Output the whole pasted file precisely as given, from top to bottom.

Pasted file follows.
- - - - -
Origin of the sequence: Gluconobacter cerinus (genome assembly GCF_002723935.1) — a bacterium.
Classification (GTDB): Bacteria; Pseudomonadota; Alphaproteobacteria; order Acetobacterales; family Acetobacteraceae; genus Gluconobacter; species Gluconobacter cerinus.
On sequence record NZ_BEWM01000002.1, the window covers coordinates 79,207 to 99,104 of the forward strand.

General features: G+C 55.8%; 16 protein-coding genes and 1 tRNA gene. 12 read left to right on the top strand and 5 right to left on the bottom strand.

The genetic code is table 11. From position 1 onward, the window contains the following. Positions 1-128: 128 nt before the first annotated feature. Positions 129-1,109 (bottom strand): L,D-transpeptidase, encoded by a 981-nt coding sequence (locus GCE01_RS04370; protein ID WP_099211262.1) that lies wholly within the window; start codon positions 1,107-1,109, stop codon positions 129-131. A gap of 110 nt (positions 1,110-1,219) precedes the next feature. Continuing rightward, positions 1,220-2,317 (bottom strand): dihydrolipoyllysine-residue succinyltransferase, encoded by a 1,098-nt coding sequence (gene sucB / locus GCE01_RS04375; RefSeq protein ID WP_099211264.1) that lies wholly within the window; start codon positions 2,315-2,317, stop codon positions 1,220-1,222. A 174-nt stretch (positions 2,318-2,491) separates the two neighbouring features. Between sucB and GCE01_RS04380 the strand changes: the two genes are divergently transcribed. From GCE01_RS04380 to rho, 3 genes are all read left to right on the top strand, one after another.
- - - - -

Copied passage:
Origin of the sequence: Gluconobacter cerinus (genome assembly GCF_002723935.1) — a bacterium.
Classification (GTDB): Bacteria; Pseudomonadota; Alphaproteobacteria; order Acetobacterales; family Acetobacteraceae; genus Gluconobacter; species Gluconobacter cerinus.
On sequence record NZ_BEWM01000002.1, the window covers coordinates 79,207 to 99,104 of the forward strand.

General features: G+C 55.8%; 16 protein-coding genes and 1 tRNA gene. 12 read left to right on the top strand and 5 right to left on the bottom strand.

The genetic code is table 11. From position 1 onward, the window contains the following. Positions 1-128: 128 nt before the first annotated feature. Positions 129-1,109 (bottom strand): L,D-transpeptidase, encoded by a 981-nt coding sequence (locus GCE01_RS04370; protein ID WP_099211262.1) that lies wholly within the window; start codon positions 1,107-1,109, stop codon positions 129-131. A gap of 110 nt (positions 1,110-1,219) precedes the next feature. Continuing rightward, positions 1,220-2,317 (bottom strand): dihydrolipoyllysine-residue succinyltransferase, encoded by a 1,098-nt coding sequence (gene sucB / locus GCE01_RS04375; RefSeq protein ID WP_099211264.1) that lies wholly within the window; start codon positions 2,315-2,317, stop codon positions 1,220-1,222. A 174-nt stretch (positions 2,318-2,491) separates the two neighbouring features. Between sucB and GCE01_RS04380 the strand changes: the two genes are divergently transcribed. From GCE01_RS04380 to rho, 3 genes are all read left to right on the top strand, one after another.